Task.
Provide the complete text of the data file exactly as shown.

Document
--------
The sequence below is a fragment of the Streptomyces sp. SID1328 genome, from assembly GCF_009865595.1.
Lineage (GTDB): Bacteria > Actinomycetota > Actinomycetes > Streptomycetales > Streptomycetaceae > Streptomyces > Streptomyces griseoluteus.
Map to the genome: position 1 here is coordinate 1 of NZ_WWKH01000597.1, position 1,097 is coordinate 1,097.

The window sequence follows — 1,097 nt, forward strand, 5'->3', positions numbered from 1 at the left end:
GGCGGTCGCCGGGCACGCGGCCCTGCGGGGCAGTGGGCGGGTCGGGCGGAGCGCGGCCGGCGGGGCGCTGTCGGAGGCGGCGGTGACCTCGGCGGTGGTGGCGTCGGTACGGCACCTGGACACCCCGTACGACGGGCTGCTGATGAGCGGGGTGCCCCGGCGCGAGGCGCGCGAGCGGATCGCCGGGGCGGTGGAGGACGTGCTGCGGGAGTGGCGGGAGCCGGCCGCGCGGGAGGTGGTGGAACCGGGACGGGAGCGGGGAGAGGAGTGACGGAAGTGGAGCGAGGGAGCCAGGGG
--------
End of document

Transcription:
The sequence below is a fragment of the Streptomyces sp. SID1328 genome, from assembly GCF_009865595.1.
Lineage (GTDB): Bacteria > Actinomycetota > Actinomycetes > Streptomycetales > Streptomycetaceae > Streptomyces > Streptomyces griseoluteus.
Map to the genome: position 1 here is coordinate 1 of NZ_WWKH01000597.1, position 1,097 is coordinate 1,097.

The window sequence follows — 1,097 nt, forward strand, 5'->3', positions numbered from 1 at the left end:
GGCGGTCGCCGGGCACGCGGCCCTGCGGGGCAGTGGGCGGGTCGGGCGGAGCGCGGCCGGCGGGGCGCTGTCGGAGGCGGCGGTGACCTCGGCGGTGGTGGCGTCGGTACGGCACCTGGACACCCCGTACGACGGGCTGCTGATGAGCGGGGTGCCCCGGCGCGAGGCGCGCGAGCGGATCGCCGGGGCGGTGGAGGACGTGCTGCGGGAGTGGCGGGAGCCGGCCGCGCGGGAGGTGGTGGAACCGGGACGGGAGCGGGGAGAGGAGTGACGGAAGTGGAGCGAGGGAGCCAGGGG